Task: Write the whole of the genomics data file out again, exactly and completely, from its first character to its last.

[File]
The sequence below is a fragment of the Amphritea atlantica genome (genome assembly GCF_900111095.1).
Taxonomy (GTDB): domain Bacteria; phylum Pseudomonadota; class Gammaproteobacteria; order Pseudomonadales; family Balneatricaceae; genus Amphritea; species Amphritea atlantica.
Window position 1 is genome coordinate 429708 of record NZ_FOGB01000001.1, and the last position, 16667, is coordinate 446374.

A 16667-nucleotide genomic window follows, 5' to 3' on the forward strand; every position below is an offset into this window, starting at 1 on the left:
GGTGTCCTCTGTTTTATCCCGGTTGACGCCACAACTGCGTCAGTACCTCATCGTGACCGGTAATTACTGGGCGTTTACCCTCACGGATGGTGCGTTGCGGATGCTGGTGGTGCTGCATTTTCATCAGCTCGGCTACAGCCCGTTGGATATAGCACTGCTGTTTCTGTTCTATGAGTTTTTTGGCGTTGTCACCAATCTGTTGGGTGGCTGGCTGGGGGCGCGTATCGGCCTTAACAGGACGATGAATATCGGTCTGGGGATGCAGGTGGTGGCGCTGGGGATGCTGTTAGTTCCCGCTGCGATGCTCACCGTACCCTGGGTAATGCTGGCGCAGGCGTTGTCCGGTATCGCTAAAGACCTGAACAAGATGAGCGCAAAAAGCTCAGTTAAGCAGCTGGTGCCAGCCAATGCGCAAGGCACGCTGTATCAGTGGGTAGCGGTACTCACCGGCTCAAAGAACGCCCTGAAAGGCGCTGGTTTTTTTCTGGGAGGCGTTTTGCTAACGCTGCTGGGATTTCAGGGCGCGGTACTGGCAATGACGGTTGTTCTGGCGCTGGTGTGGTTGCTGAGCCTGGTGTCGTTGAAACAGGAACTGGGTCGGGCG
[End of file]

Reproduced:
The sequence below is a fragment of the Amphritea atlantica genome (genome assembly GCF_900111095.1).
Taxonomy (GTDB): domain Bacteria; phylum Pseudomonadota; class Gammaproteobacteria; order Pseudomonadales; family Balneatricaceae; genus Amphritea; species Amphritea atlantica.
Window position 1 is genome coordinate 429708 of record NZ_FOGB01000001.1, and the last position, 16667, is coordinate 446374.

A 16667-nucleotide genomic window follows, 5' to 3' on the forward strand; every position below is an offset into this window, starting at 1 on the left:
GGTGTCCTCTGTTTTATCCCGGTTGACGCCACAACTGCGTCAGTACCTCATCGTGACCGGTAATTACTGGGCGTTTACCCTCACGGATGGTGCGTTGCGGATGCTGGTGGTGCTGCATTTTCATCAGCTCGGCTACAGCCCGTTGGATATAGCACTGCTGTTTCTGTTCTATGAGTTTTTTGGCGTTGTCACCAATCTGTTGGGTGGCTGGCTGGGGGCGCGTATCGGCCTTAACAGGACGATGAATATCGGTCTGGGGATGCAGGTGGTGGCGCTGGGGATGCTGTTAGTTCCCGCTGCGATGCTCACCGTACCCTGGGTAATGCTGGCGCAGGCGTTGTCCGGTATCGCTAAAGACCTGAACAAGATGAGCGCAAAAAGCTCAGTTAAGCAGCTGGTGCCAGCCAATGCGCAAGGCACGCTGTATCAGTGGGTAGCGGTACTCACCGGCTCAAAGAACGCCCTGAAAGGCGCTGGTTTTTTTCTGGGAGGCGTTTTGCTAACGCTGCTGGGATTTCAGGGCGCGGTACTGGCAATGACGGTTGTTCTGGCGCTGGTGTGGTTGCTGAGCCTGGTGTCGTTGAAACAGGAACTGGGTCGGGCG